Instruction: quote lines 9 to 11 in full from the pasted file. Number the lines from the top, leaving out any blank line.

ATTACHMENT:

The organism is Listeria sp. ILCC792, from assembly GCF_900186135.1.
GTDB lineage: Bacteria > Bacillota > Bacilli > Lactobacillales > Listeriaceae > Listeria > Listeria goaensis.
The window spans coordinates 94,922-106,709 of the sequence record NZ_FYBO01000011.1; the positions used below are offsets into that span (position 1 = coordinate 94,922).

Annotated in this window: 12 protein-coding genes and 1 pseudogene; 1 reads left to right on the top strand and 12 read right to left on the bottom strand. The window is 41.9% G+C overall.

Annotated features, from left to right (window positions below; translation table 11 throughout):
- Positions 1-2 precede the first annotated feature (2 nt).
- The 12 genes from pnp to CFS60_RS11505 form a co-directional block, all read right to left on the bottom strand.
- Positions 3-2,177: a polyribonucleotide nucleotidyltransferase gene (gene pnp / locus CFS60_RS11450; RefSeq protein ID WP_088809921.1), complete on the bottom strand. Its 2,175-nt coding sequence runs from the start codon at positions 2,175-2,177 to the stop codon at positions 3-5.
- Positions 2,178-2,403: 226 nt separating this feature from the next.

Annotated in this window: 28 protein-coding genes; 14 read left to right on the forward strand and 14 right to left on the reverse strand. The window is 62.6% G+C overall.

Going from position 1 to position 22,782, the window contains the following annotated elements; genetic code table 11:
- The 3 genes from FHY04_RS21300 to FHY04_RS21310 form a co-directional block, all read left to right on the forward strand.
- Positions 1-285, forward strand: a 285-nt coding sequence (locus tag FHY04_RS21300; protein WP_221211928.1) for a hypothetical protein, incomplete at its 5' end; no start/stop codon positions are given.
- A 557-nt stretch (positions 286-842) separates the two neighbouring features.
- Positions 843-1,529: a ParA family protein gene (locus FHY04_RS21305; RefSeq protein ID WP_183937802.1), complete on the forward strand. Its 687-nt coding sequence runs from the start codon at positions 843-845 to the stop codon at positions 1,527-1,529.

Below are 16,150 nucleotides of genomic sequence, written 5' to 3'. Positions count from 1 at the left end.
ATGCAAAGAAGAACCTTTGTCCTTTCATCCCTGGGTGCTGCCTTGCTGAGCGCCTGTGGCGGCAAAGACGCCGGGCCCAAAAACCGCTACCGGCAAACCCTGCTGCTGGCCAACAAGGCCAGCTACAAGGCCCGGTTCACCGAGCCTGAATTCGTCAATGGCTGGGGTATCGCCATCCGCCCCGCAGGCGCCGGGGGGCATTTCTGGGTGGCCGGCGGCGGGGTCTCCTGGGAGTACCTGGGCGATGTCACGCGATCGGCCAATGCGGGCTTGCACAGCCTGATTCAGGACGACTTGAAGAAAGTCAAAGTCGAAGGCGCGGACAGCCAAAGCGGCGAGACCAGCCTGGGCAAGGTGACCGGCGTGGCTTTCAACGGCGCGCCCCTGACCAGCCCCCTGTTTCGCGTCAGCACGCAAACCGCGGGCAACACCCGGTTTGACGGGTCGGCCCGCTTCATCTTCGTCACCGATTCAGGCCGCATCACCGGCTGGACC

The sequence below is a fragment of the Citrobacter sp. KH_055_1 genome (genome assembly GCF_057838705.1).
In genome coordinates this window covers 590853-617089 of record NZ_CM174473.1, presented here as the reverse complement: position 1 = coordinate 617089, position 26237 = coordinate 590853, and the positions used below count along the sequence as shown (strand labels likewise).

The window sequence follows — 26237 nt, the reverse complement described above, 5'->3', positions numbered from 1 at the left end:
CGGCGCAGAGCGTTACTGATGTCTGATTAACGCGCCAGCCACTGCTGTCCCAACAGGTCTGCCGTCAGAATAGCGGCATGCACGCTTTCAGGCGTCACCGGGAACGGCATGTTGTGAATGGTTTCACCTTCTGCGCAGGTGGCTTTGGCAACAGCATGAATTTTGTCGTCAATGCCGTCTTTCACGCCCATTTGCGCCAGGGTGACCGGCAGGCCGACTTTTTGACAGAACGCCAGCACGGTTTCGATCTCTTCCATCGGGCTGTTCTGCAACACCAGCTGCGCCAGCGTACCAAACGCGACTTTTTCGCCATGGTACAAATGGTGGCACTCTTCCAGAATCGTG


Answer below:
- Positions 2,178-2,403: 226 nt separating this feature from the next.

Annotated in this window: 28 protein-coding genes; 14 read left to right on the forward strand and 14 right to left on the reverse strand. The window is 62.6% G+C overall.

Going from position 1 to position 22,782, the window contains the following annotated elements; genetic code table 11: